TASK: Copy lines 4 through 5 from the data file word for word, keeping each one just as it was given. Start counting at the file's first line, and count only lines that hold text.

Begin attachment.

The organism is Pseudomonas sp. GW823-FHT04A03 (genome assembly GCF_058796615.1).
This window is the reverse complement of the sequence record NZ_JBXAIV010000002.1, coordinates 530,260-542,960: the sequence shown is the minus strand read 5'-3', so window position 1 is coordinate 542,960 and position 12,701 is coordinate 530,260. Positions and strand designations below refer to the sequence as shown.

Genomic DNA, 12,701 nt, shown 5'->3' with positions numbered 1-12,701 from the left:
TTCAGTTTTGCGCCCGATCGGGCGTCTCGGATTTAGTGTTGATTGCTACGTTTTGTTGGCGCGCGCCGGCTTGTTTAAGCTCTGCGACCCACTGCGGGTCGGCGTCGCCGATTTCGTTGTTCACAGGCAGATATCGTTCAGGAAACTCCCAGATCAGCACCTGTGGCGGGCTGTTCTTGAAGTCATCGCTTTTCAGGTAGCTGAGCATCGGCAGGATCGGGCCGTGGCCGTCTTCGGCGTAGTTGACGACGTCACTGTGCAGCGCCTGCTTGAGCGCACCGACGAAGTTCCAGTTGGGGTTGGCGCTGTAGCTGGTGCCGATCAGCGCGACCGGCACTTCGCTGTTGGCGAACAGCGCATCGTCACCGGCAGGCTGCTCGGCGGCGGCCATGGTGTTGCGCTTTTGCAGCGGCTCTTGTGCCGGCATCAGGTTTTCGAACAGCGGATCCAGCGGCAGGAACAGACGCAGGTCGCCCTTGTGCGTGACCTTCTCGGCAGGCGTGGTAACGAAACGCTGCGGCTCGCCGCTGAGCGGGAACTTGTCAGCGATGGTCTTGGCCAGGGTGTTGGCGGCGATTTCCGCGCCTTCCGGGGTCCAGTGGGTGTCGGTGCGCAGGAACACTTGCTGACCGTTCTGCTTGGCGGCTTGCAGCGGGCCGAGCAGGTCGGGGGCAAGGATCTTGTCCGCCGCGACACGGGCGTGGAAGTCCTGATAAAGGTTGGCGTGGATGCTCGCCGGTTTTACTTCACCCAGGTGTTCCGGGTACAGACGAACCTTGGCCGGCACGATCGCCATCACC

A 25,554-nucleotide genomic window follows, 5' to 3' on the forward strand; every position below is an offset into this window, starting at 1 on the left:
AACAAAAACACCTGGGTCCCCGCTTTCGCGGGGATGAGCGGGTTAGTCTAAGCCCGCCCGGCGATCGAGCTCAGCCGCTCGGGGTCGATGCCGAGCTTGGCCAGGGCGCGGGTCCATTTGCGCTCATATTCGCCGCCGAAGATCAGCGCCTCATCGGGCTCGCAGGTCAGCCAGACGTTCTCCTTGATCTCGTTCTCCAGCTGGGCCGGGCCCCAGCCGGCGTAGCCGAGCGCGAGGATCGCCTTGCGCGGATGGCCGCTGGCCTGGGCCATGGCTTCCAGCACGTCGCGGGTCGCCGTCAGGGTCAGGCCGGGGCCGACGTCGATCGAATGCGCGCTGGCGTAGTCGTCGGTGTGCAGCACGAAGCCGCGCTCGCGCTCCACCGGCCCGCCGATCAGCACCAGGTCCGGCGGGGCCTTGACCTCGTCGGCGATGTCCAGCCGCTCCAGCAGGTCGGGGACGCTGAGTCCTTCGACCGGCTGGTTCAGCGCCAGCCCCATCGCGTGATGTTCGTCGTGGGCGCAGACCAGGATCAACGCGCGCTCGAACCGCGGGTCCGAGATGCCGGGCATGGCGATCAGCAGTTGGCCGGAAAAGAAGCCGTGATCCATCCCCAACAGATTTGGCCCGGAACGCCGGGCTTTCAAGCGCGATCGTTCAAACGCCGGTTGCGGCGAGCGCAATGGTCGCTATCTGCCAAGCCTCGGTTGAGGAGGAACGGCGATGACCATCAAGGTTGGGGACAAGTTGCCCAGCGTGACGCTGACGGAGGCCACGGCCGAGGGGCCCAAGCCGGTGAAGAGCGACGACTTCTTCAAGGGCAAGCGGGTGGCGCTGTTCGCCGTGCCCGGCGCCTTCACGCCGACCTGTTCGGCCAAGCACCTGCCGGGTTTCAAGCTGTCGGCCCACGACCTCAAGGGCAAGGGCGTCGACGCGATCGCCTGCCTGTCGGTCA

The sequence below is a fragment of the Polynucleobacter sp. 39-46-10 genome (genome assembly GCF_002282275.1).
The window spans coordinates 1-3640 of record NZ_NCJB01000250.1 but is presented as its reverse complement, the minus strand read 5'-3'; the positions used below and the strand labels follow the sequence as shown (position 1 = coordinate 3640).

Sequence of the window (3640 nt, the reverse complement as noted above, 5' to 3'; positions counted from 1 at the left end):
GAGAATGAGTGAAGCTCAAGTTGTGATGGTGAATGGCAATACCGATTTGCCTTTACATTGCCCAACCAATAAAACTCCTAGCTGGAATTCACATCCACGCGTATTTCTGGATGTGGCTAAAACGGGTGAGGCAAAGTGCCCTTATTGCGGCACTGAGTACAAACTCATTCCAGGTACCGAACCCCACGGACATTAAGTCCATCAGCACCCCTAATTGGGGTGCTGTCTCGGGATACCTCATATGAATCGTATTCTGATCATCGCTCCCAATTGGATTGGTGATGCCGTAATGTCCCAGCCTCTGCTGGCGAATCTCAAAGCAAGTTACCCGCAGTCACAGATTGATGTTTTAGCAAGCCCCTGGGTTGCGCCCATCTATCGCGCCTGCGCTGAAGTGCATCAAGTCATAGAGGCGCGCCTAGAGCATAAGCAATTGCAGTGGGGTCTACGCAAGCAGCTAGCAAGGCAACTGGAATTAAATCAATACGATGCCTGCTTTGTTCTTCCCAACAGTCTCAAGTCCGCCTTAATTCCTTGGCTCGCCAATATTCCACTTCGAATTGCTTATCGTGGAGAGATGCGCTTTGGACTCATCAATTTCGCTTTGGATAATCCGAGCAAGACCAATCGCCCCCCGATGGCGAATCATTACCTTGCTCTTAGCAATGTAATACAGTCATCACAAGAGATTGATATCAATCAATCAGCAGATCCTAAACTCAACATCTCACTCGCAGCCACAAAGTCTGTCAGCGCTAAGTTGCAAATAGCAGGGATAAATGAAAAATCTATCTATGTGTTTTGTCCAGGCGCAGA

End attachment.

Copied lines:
TTCAGTTTTGCGCCCGATCGGGCGTCTCGGATTTAGTGTTGATTGCTACGTTTTGTTGGCGCGCGCCGGCTTGTTTAAGCTCTGCGACCCACTGCGGGTCGGCGTCGCCGATTTCGTTGTTCACAGGCAGATATCGTTCAGGAAACTCCCAGATCAGCACCTGTGGCGGGCTGTTCTTGAAGTCATCGCTTTTCAGGTAGCTGAGCATCGGCAGGATCGGGCCGTGGCCGTCTTCGGCGTAGTTGACGACGTCACTGTGCAGCGCCTGCTTGAGCGCACCGACGAAGTTCCAGTTGGGGTTGGCGCTGTAGCTGGTGCCGATCAGCGCGACCGGCACTTCGCTGTTGGCGAACAGCGCATCGTCACCGGCAGGCTGCTCGGCGGCGGCCATGGTGTTGCGCTTTTGCAGCGGCTCTTGTGCCGGCATCAGGTTTTCGAACAGCGGATCCAGCGGCAGGAACAGACGCAGGTCGCCCTTGTGCGTGACCTTCTCGGCAGGCGTGGTAACGAAACGCTGCGGCTCGCCGCTGAGCGGGAACTTGTCAGCGATGGTCTTGGCCAGGGTGTTGGCGGCGATTTCCGCGCCTTCCGGGGTCCAGTGGGTGTCGGTGCGCAGGAACACTTGCTGACCGTTCTGCTTGGCGGCTTGCAGCGGGCCGAGCAGGTCGGGGGCAAGGATCTTGTCCGCCGCGACACGGGCGTGGAAGTCCTGATAAAGGTTGGCGTGGATGCTCGCCGGTTTTACTTCACCCAGGTGTTCCGGGTACAGACGAACCTTGGCCGGCACGATCGCCATCACC

A 25,554-nucleotide genomic window follows, 5' to 3' on the forward strand; every position below is an offset into this window, starting at 1 on the left: